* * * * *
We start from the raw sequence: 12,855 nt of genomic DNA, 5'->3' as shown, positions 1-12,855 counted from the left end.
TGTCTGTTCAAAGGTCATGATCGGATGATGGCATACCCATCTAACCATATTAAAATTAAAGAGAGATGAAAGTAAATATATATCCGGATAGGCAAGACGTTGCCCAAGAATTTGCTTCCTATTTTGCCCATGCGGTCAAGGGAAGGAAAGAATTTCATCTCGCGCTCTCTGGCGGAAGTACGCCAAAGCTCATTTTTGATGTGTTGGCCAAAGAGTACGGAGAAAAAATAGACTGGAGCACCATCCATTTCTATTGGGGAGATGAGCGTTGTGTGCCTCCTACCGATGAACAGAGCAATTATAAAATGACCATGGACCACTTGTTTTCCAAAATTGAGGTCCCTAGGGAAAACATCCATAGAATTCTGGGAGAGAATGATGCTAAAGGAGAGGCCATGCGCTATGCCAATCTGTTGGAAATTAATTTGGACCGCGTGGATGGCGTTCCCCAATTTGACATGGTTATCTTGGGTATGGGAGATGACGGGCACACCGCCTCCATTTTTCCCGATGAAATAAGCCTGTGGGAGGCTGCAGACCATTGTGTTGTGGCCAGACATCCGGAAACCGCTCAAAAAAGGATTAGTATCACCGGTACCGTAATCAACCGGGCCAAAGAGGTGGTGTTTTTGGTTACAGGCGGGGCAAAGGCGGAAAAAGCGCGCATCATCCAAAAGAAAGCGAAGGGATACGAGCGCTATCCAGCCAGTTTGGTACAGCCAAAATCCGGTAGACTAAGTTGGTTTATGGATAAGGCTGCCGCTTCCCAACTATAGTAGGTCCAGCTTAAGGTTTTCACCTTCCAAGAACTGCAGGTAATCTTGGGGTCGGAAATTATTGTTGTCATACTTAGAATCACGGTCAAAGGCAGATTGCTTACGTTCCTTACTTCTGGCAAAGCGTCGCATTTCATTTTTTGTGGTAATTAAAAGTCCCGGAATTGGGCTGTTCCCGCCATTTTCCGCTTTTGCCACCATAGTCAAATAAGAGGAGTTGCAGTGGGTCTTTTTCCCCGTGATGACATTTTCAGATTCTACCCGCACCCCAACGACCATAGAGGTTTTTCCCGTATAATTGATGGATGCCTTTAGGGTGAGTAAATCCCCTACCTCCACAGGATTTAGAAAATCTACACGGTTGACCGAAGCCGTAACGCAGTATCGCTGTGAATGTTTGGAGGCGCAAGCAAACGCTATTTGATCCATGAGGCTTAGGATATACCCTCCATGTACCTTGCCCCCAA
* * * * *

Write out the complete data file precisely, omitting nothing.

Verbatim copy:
We start from the raw sequence: 12,855 nt of genomic DNA, 5'->3' as shown, positions 1-12,855 counted from the left end.
TGTCTGTTCAAAGGTCATGATCGGATGATGGCATACCCATCTAACCATATTAAAATTAAAGAGAGATGAAAGTAAATATATATCCGGATAGGCAAGACGTTGCCCAAGAATTTGCTTCCTATTTTGCCCATGCGGTCAAGGGAAGGAAAGAATTTCATCTCGCGCTCTCTGGCGGAAGTACGCCAAAGCTCATTTTTGATGTGTTGGCCAAAGAGTACGGAGAAAAAATAGACTGGAGCACCATCCATTTCTATTGGGGAGATGAGCGTTGTGTGCCTCCTACCGATGAACAGAGCAATTATAAAATGACCATGGACCACTTGTTTTCCAAAATTGAGGTCCCTAGGGAAAACATCCATAGAATTCTGGGAGAGAATGATGCTAAAGGAGAGGCCATGCGCTATGCCAATCTGTTGGAAATTAATTTGGACCGCGTGGATGGCGTTCCCCAATTTGACATGGTTATCTTGGGTATGGGAGATGACGGGCACACCGCCTCCATTTTTCCCGATGAAATAAGCCTGTGGGAGGCTGCAGACCATTGTGTTGTGGCCAGACATCCGGAAACCGCTCAAAAAAGGATTAGTATCACCGGTACCGTAATCAACCGGGCCAAAGAGGTGGTGTTTTTGGTTACAGGCGGGGCAAAGGCGGAAAAAGCGCGCATCATCCAAAAGAAAGCGAAGGGATACGAGCGCTATCCAGCCAGTTTGGTACAGCCAAAATCCGGTAGACTAAGTTGGTTTATGGATAAGGCTGCCGCTTCCCAACTATAGTAGGTCCAGCTTAAGGTTTTCACCTTCCAAGAACTGCAGGTAATCTTGGGGTCGGAAATTATTGTTGTCATACTTAGAATCACGGTCAAAGGCAGATTGCTTACGTTCCTTACTTCTGGCAAAGCGTCGCATTTCATTTTTTGTGGTAATTAAAAGTCCCGGAATTGGGCTGTTCCCGCCATTTTCCGCTTTTGCCACCATAGTCAAATAAGAGGAGTTGCAGTGGGTCTTTTTCCCCGTGATGACATTTTCAGATTCTACCCGCACCCCAACGACCATAGAGGTTTTTCCCGTATAATTGATGGATGCCTTTAGGGTGAGTAAATCCCCTACCTCCACAGGATTTAGAAAATCTACACGGTTGACCGAAGCCGTAACGCAGTATCGCTGTGAATGTTTGGAGGCGCAAGCAAACGCTATTTGATCCATGAGGCTTAGGATATACCCTCCATGTACCTTGCCCCCAA